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PROTECTION OF THE ENVIRONMENT ADMINISTRATION ACT 1991 - SECT 6

Objectives of the Authority

6 Objectives of the Authority

(1) The objectives of the Authority are:
(a) to protect, restore and enhance the quality of the environment in New South Wales, having regard to the need to maintain ecologically sustainable development, and
(b) to reduce the risks to human health and prevent the degradation of the environment, by means such as the following:
• promoting pollution prevention,
• adopting the principle of reducing to harmless levels the discharge into the air, water or land of substances likely to cause harm to the environment,
• minimising the creation of waste by the use of appropriate technology,
• regulating the transportation, collection, treatment, storage and disposal of waste,
• encouraging the reduction of the use of materials, encouraging the re-use and recycling of materials and encouraging material recovery,
• adopting minimum environmental standards prescribed by complementary Commonwealth and State legislation and advising the Government to prescribe more stringent standards where appropriate,
• setting mandatory targets for environmental improvement,
• promoting community involvement in decisions about environmental matters,
• ensuring the community has access to relevant information about hazardous substances arising from, or stored, used or sold by, any industry or public authority,
• conducting public education and awareness programs about environmental matters.
(2) For the purposes of subsection (1) (a), ecologically sustainable development requires the effective integration of economic and environmental considerations in decision-making processes. Ecologically sustainable development can be achieved through the implementation of the following principles and programs:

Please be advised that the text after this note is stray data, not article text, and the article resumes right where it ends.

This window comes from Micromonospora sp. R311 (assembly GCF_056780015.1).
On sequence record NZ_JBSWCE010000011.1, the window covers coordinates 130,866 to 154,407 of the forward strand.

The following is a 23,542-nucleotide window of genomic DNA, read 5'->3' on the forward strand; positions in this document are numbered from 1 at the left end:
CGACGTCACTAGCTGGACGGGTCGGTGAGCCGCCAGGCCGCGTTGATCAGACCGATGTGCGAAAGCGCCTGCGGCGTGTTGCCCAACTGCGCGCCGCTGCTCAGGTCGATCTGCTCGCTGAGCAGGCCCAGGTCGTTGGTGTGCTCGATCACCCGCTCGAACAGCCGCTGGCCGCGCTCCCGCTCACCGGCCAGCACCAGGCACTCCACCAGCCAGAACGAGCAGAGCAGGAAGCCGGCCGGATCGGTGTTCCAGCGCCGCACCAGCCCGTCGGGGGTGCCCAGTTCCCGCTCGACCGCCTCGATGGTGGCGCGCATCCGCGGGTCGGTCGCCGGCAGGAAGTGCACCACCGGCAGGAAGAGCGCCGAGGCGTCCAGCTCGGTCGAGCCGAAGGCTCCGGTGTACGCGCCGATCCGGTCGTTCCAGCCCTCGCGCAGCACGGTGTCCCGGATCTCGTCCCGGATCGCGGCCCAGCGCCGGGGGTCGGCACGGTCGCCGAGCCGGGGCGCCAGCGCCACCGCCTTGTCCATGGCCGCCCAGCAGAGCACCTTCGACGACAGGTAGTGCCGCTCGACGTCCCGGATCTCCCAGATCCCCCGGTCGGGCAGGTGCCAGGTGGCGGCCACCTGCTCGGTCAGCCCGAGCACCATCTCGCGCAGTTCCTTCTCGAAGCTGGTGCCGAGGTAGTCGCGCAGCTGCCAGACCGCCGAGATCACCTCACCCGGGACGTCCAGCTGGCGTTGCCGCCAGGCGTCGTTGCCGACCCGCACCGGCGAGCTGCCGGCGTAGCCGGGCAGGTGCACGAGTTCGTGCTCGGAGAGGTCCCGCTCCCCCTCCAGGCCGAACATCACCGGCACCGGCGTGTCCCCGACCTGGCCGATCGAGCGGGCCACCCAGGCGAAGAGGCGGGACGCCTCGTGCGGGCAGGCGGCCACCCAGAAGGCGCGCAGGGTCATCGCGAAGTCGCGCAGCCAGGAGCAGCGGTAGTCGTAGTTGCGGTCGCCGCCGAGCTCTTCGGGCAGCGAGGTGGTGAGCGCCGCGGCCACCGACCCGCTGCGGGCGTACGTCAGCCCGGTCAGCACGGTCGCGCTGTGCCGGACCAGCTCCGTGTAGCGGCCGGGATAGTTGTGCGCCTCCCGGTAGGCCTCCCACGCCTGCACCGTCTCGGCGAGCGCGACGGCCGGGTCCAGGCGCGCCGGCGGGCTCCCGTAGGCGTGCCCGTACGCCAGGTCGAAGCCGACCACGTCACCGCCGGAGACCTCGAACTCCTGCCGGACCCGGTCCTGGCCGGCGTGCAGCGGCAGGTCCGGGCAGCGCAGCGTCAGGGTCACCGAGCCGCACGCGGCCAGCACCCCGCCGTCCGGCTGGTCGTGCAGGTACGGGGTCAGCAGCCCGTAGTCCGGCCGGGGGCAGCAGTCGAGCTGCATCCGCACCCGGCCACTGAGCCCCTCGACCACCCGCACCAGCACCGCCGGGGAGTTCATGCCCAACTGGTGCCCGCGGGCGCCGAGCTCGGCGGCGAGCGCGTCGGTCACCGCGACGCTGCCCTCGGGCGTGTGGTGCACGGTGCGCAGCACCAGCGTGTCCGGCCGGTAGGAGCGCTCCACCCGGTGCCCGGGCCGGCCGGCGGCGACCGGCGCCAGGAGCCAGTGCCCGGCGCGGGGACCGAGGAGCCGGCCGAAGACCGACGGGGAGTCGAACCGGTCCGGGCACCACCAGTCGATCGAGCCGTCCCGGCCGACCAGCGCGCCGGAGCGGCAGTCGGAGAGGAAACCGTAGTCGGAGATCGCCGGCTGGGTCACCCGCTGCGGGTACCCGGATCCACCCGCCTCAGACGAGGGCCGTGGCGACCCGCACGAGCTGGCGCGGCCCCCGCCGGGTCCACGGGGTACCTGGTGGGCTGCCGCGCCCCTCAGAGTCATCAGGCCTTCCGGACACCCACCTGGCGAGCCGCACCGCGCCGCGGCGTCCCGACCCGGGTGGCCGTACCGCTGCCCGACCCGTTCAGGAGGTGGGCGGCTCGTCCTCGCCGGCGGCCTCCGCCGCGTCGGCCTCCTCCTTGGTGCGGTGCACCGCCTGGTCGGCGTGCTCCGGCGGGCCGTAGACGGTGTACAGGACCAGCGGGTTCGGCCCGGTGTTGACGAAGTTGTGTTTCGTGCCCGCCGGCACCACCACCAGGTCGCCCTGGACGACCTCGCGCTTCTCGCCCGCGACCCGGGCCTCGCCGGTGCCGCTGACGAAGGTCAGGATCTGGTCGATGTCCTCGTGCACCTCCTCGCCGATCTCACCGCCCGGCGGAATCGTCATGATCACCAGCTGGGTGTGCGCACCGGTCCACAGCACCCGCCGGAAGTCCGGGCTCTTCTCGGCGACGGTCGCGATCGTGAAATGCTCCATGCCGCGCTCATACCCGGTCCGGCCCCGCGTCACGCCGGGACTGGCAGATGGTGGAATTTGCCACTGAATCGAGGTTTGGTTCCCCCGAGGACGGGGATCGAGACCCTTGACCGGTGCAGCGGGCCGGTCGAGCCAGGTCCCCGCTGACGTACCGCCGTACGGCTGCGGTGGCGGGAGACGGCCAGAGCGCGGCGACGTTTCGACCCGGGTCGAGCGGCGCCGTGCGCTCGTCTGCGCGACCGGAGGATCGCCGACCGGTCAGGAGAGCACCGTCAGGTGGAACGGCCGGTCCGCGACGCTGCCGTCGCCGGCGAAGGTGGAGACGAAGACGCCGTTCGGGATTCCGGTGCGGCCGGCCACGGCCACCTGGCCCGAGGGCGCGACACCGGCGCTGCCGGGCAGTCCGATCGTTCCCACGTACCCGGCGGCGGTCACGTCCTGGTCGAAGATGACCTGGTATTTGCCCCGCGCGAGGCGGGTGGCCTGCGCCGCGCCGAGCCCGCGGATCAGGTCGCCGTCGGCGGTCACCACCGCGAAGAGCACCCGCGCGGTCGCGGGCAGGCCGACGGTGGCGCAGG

(a) the precautionary principle-namely, that if there are threats of serious or irreversible environmental damage, lack of full scientific certainty should not be used as a reason for postponing measures to prevent environmental degradation.
In the application of the precautionary principle, public and private decisions should be guided by:
(i) careful evaluation to avoid, wherever practicable, serious or irreversible damage to the environment, and
(ii) an assessment of the risk-weighted consequences of various options,
(b) inter-generational equity-namely, that the present generation should ensure that the health, diversity and productivity of the environment are maintained or enhanced for the benefit of future generations,
(c) conservation of biological diversity and ecological integrity-namely, that conservation of biological diversity and ecological integrity should be a fundamental consideration,
(d) improved valuation, pricing and incentive mechanisms-namely, that environmental factors should be included in the valuation of assets and services, such as:
(i) polluter pays-that is, those who generate pollution and waste should bear the cost of containment, avoidance or abatement,
(ii) the users of goods and services should pay prices based on the full life cycle of costs of providing goods and services, including the use of natural resources and assets and the ultimate disposal of any waste,
(iii) environmental goals, having been established, should be pursued in the most cost effective way, by establishing incentive structures, including market mechanisms, that enable those best placed to maximise benefits or minimise costs to develop their own solutions and responses to environmental problems.



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